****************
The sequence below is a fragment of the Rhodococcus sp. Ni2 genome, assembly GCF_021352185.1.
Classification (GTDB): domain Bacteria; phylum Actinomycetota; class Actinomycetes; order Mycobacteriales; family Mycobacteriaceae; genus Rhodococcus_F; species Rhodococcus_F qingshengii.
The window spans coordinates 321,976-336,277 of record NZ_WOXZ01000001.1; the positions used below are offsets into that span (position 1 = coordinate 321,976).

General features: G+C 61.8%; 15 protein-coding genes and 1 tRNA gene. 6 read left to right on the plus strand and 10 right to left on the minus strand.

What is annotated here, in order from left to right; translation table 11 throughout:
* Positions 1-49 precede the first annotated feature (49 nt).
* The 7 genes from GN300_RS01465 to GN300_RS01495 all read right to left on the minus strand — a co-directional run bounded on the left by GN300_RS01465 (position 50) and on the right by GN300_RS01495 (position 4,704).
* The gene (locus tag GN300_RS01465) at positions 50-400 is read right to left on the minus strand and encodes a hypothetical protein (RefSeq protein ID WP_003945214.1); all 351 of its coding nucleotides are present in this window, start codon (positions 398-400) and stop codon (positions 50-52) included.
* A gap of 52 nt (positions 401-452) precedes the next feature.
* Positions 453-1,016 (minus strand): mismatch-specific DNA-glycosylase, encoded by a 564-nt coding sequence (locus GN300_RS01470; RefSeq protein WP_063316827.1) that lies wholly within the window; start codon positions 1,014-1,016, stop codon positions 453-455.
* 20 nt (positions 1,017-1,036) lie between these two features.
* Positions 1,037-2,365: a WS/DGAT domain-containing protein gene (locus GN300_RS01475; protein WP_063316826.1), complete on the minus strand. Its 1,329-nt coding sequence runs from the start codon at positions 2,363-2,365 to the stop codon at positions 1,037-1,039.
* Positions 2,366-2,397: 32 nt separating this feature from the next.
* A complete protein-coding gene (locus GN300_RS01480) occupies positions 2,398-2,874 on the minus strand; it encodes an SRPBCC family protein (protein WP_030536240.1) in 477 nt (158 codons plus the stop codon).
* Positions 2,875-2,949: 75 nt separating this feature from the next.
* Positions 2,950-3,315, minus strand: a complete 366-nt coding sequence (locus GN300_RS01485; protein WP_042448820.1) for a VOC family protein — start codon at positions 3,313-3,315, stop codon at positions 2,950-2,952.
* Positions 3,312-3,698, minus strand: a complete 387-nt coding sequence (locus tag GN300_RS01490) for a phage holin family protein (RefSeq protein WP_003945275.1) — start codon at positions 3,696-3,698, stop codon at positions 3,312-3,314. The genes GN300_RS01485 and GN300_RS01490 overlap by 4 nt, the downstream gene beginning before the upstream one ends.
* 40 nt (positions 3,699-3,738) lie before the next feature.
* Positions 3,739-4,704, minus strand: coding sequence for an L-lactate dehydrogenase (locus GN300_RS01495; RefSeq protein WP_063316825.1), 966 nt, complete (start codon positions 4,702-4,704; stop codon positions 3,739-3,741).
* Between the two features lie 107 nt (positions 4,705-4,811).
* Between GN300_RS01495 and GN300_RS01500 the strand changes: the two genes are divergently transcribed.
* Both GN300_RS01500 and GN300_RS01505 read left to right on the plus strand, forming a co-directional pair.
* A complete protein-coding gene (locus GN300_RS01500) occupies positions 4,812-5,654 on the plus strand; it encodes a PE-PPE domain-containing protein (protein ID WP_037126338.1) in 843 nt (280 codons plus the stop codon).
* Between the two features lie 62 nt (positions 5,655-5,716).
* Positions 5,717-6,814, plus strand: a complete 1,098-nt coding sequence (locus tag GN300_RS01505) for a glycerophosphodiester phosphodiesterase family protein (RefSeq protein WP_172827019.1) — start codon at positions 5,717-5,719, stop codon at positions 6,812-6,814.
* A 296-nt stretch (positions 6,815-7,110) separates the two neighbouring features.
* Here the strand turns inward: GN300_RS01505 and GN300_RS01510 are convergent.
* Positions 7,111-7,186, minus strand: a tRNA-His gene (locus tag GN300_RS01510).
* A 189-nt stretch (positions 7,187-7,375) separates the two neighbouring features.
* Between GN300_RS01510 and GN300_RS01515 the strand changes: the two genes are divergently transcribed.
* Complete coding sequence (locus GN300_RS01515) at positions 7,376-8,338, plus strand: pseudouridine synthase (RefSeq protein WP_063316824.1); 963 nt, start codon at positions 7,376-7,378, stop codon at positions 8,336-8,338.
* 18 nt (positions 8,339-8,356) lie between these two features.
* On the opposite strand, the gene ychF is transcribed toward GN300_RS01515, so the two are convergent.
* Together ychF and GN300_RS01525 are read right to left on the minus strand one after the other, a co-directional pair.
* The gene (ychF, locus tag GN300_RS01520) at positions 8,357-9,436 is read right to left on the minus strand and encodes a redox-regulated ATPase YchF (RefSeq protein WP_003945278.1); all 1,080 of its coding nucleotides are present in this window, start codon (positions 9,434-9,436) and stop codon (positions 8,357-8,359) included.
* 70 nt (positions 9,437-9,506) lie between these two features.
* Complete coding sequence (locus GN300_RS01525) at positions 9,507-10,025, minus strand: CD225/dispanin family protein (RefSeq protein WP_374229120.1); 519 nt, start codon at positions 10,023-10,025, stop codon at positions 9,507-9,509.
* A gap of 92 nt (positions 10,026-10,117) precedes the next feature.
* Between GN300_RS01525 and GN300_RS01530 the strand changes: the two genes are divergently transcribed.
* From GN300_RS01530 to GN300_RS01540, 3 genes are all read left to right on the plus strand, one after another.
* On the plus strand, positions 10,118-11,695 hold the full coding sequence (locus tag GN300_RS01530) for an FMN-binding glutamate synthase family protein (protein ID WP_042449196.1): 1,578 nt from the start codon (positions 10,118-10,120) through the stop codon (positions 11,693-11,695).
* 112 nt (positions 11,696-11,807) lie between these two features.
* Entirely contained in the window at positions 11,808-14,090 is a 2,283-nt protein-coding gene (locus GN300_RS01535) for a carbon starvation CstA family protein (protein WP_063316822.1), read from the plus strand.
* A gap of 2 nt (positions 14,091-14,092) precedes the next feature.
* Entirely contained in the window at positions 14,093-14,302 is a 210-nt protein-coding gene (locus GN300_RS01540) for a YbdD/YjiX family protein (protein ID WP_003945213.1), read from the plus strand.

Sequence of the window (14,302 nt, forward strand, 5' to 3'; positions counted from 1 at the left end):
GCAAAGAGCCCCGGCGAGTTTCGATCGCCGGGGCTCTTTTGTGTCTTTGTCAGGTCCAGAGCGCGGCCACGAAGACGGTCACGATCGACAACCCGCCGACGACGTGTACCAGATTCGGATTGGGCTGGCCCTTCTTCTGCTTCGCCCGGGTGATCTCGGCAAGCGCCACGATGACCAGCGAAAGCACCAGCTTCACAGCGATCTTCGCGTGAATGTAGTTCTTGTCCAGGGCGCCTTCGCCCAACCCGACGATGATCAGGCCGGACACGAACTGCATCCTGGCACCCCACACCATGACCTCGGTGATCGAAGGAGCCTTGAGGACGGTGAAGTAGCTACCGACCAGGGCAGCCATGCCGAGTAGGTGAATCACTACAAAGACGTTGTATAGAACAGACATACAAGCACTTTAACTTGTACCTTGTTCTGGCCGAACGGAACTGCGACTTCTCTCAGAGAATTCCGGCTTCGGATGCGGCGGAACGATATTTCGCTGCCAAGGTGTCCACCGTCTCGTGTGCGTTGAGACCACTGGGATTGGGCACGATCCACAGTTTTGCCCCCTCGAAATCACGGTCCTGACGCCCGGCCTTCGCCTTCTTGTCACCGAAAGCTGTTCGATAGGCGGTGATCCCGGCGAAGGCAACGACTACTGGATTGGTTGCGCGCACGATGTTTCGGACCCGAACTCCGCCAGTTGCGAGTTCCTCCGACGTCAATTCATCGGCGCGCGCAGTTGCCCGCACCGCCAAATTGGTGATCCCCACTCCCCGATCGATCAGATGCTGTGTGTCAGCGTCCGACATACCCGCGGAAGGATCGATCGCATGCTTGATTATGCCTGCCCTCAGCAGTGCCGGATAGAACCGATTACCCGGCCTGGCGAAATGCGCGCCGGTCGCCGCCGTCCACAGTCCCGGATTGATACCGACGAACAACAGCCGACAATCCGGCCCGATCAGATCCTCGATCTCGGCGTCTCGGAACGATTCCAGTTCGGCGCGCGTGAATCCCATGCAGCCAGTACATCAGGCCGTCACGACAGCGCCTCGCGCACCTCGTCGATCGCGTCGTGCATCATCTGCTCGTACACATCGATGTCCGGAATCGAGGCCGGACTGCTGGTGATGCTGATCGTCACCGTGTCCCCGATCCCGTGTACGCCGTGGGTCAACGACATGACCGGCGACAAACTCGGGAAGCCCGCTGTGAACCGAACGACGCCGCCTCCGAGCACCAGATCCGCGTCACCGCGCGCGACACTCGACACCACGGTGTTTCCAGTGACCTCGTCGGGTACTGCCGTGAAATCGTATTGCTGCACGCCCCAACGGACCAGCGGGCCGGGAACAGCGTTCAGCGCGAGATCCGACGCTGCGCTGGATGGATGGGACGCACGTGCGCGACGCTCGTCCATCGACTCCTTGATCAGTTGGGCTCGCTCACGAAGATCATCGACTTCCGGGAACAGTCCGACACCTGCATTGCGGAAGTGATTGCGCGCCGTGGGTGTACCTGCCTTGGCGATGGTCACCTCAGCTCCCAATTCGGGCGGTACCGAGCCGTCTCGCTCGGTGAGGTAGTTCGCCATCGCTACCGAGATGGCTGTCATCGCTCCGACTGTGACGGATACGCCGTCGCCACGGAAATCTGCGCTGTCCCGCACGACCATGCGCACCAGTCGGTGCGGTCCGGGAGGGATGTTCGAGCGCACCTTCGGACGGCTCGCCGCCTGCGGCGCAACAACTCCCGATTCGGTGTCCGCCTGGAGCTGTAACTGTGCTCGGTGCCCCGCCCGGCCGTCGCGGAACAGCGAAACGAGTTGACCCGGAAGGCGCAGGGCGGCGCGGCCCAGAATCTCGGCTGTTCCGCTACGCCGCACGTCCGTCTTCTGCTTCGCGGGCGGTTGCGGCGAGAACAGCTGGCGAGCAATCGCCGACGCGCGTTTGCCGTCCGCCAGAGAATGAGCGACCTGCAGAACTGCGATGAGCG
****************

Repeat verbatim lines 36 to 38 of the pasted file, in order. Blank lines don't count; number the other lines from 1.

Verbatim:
* 70 nt (positions 9,437-9,506) lie between these two features.
* Complete coding sequence (locus GN300_RS01525) at positions 9,507-10,025, minus strand: CD225/dispanin family protein (RefSeq protein WP_374229120.1); 519 nt, start codon at positions 10,023-10,025, stop codon at positions 9,507-9,509.
* A gap of 92 nt (positions 10,026-10,117) precedes the next feature.